In Colorado, you can be evicted for a number of different reasons, including not paying rent or violating the lease. However, there might be a few things you can do to postpone the eviction, or perhaps even stop it altogether.
For help accessing and links to the Colorado Revised Statutes cited here, visit CU Colorado Springs' library's locate statutes website.
If your landlord decides to evict you, you will first receive a written notice that states the reason for the eviction and a time period to either comply with the notice (if given the opportunity) or move out of the rental unit. In Colorado, you could typically receive one of three types of eviction notices, depending on the reason for the eviction:
It is important to note that you are not automatically evicted when the time period runs out. An eviction is a legal proceeding. If you did not comply with the eviction notice by the time the notice period ends, your landlord can then go to court and file the necessary paperwork to begin the eviction lawsuit against you. Depending on how busy the courts are, it could take anywhere from a week to months before a sheriff is ordered to evict you on a certain date. You can remain living in the rental unit until the sheriff is ordered to evict you, but remember that you will be required to pay the landlord rent until the day you move out of the unit.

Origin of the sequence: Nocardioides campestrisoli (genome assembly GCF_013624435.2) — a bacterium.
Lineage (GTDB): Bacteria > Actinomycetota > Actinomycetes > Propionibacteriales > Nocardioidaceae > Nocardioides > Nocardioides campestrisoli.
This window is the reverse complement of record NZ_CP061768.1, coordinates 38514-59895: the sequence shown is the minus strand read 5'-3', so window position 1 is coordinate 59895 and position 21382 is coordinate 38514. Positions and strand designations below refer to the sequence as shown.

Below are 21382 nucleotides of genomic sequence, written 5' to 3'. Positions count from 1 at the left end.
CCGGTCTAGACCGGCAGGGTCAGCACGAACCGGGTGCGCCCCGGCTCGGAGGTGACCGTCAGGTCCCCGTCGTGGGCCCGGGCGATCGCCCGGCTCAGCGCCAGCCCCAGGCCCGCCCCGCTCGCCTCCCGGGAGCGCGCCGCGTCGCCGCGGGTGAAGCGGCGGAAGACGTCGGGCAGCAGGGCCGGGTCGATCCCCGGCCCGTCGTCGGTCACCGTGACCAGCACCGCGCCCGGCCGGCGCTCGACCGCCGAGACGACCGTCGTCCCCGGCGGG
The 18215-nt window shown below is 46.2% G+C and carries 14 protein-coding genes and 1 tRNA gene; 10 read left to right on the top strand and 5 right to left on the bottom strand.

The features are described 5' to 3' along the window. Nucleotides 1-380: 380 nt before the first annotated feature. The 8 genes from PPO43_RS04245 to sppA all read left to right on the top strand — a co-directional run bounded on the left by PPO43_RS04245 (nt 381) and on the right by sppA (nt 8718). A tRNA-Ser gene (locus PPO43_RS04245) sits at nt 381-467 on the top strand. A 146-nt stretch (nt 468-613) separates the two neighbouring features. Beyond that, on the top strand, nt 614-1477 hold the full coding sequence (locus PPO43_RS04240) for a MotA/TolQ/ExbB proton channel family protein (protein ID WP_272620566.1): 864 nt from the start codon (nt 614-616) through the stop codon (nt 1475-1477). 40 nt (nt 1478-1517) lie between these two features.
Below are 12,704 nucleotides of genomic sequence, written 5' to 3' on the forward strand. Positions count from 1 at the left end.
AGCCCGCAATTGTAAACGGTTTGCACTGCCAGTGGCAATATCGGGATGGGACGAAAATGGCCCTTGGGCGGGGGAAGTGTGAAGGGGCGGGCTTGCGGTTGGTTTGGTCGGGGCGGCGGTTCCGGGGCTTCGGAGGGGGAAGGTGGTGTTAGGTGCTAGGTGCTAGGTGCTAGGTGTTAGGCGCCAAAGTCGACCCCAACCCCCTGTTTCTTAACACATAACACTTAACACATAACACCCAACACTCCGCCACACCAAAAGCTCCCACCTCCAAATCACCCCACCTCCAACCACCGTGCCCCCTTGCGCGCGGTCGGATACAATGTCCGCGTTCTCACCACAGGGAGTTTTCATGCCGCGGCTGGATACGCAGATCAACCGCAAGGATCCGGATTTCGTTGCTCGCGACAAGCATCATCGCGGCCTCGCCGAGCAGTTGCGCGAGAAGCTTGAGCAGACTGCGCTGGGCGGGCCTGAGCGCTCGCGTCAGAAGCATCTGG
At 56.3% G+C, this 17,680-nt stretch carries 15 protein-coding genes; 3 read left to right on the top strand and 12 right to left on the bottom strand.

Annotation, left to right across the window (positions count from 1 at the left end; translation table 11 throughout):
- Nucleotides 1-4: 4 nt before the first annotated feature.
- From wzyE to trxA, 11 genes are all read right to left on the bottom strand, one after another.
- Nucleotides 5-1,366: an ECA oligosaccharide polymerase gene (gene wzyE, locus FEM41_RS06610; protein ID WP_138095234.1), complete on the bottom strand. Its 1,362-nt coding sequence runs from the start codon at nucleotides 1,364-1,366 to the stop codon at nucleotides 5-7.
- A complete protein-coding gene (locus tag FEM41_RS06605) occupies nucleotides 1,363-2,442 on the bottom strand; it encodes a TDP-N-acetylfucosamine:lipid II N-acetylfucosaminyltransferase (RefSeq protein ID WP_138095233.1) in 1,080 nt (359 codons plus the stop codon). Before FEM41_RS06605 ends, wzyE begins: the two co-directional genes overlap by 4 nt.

Also, keep in mind that there are negative consequences to being evicted, other than losing your home. An eviction will have a negative impact on your credit report, and it could affect your prospects for future housing. Some landlords will not rent to people who have been evicted from a previous location.
For more information on the eviction process in Colorado, see The Eviction Process in Colorado. Also, if you are being evicted because the rental property is being foreclosed, see the Nolo article Rights of Renters in Foreclosure.
If you are considering filing for bankruptcy to stop your eviction, you should look at Evictions and the Automatic Stay in Bankruptcy. Filing for bankruptcy may not stop an eviction, and you should carefully consider your options before doing so.